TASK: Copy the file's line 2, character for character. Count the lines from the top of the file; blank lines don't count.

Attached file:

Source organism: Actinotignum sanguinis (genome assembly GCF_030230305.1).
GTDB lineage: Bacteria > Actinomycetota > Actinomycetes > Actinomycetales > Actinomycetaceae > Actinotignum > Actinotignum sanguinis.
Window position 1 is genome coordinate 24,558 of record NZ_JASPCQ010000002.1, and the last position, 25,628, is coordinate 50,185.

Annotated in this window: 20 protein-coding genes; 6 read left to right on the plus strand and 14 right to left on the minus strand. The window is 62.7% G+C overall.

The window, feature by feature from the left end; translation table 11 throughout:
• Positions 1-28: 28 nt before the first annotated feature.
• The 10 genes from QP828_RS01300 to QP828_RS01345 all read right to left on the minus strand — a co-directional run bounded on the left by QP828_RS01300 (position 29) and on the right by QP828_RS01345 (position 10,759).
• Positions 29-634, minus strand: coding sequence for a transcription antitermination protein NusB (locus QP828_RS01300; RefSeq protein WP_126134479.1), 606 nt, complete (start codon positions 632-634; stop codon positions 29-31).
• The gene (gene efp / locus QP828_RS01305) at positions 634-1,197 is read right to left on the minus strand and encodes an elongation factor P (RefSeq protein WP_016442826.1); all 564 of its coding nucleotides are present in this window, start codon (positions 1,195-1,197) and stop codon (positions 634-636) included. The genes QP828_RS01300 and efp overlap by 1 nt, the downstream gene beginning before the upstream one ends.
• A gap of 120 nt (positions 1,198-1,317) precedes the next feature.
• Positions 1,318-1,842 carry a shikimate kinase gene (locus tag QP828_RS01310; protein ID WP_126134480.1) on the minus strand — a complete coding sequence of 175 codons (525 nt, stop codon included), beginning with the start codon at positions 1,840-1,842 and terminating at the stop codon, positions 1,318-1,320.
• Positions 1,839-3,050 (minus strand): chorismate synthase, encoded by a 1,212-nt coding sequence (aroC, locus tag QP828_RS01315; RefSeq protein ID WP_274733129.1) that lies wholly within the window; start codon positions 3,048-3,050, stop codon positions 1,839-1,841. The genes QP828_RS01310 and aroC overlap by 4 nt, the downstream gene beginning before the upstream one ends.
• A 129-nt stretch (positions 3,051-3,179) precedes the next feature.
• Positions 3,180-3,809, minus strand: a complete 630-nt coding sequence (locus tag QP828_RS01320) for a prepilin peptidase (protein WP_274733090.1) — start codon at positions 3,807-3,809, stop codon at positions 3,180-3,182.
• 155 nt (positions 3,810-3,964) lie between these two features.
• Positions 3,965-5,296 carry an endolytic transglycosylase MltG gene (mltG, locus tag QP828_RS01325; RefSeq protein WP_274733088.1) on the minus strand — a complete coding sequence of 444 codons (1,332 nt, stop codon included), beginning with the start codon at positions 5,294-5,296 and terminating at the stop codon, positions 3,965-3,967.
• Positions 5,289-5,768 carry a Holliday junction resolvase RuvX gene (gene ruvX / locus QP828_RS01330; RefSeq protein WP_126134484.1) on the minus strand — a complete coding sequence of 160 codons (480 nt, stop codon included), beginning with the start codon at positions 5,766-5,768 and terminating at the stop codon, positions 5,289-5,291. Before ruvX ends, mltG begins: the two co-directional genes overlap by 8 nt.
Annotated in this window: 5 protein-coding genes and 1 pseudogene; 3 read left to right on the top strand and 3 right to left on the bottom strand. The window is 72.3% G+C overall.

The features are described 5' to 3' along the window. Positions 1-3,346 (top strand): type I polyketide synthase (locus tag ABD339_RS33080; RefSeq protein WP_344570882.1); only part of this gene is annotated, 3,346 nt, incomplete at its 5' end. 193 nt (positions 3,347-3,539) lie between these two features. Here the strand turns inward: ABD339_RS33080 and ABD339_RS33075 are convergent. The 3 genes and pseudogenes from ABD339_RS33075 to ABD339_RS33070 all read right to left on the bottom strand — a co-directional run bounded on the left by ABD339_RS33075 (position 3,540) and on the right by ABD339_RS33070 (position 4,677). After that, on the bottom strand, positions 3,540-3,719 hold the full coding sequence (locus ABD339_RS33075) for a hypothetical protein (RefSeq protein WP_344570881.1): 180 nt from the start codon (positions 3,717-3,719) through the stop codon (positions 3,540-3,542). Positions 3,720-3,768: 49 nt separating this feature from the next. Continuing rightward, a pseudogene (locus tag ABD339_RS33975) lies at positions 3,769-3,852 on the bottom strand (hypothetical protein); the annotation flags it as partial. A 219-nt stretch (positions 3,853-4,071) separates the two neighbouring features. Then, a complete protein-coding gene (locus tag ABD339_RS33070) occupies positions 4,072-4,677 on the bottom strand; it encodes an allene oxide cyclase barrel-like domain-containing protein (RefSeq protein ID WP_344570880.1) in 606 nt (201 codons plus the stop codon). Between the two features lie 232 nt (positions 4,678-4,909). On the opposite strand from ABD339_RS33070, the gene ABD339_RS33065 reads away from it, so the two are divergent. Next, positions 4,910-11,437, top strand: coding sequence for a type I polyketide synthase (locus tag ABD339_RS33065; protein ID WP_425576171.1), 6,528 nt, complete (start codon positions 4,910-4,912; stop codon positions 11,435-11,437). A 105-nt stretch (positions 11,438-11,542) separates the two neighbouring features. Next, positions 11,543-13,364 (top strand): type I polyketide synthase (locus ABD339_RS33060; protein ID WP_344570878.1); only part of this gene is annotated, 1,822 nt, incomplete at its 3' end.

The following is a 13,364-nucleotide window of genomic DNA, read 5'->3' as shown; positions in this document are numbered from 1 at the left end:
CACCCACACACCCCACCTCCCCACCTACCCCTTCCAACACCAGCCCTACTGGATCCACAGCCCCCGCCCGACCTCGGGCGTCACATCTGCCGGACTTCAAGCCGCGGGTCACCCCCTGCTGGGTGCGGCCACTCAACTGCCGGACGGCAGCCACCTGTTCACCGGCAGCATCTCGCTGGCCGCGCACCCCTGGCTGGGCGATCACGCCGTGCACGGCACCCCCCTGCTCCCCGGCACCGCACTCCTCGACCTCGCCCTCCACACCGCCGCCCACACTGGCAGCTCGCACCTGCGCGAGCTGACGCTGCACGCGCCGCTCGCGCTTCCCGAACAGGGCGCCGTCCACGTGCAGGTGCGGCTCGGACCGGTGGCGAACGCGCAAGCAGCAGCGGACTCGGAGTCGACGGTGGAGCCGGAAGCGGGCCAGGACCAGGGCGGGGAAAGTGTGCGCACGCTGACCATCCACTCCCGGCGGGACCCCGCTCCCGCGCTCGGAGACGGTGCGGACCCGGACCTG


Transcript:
GTDB lineage: Bacteria > Actinomycetota > Actinomycetes > Actinomycetales > Actinomycetaceae > Actinotignum > Actinotignum sanguinis.